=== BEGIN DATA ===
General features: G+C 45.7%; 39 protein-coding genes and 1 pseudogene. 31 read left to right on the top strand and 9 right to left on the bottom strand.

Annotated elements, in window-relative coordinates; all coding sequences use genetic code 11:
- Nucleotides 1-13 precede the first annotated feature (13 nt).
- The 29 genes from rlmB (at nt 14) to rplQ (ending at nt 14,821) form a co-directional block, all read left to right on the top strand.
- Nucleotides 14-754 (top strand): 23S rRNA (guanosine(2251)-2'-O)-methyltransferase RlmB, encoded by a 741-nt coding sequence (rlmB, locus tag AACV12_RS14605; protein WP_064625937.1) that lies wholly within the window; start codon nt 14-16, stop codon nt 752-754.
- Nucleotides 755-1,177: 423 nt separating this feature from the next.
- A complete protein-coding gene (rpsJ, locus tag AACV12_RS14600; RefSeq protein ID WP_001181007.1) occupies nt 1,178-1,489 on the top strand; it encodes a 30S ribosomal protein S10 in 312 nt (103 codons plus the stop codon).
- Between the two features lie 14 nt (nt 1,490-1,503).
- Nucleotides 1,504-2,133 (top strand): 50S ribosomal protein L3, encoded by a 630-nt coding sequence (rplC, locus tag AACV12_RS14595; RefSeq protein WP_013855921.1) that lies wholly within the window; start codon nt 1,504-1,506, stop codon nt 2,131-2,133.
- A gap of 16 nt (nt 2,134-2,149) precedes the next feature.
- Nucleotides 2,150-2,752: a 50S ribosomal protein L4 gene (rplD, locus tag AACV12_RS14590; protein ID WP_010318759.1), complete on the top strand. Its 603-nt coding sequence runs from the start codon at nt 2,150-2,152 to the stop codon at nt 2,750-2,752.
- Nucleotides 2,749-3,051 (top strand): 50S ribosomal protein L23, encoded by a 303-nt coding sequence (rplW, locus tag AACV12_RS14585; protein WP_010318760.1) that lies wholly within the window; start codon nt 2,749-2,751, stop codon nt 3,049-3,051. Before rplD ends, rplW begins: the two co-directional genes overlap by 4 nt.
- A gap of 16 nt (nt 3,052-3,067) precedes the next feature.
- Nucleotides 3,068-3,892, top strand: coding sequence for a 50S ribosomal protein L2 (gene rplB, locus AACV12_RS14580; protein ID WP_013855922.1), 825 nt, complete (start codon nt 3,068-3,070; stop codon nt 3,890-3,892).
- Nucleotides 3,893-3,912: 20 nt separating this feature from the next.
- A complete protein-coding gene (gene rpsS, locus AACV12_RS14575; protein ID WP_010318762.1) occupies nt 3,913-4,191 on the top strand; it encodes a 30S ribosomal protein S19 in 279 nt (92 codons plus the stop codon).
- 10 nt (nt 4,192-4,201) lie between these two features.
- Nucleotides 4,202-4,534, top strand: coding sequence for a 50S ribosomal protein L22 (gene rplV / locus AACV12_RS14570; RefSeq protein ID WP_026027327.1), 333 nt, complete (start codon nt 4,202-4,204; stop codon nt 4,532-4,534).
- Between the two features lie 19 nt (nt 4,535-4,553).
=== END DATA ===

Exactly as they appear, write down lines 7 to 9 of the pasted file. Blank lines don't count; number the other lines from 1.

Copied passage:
- A complete protein-coding gene (rpsJ, locus tag AACV12_RS14600; RefSeq protein ID WP_001181007.1) occupies nt 1,178-1,489 on the top strand; it encodes a 30S ribosomal protein S10 in 312 nt (103 codons plus the stop codon).
- Between the two features lie 14 nt (nt 1,490-1,503).
- Nucleotides 1,504-2,133 (top strand): 50S ribosomal protein L3, encoded by a 630-nt coding sequence (rplC, locus tag AACV12_RS14595; RefSeq protein WP_013855921.1) that lies wholly within the window; start codon nt 1,504-1,506, stop codon nt 2,131-2,133.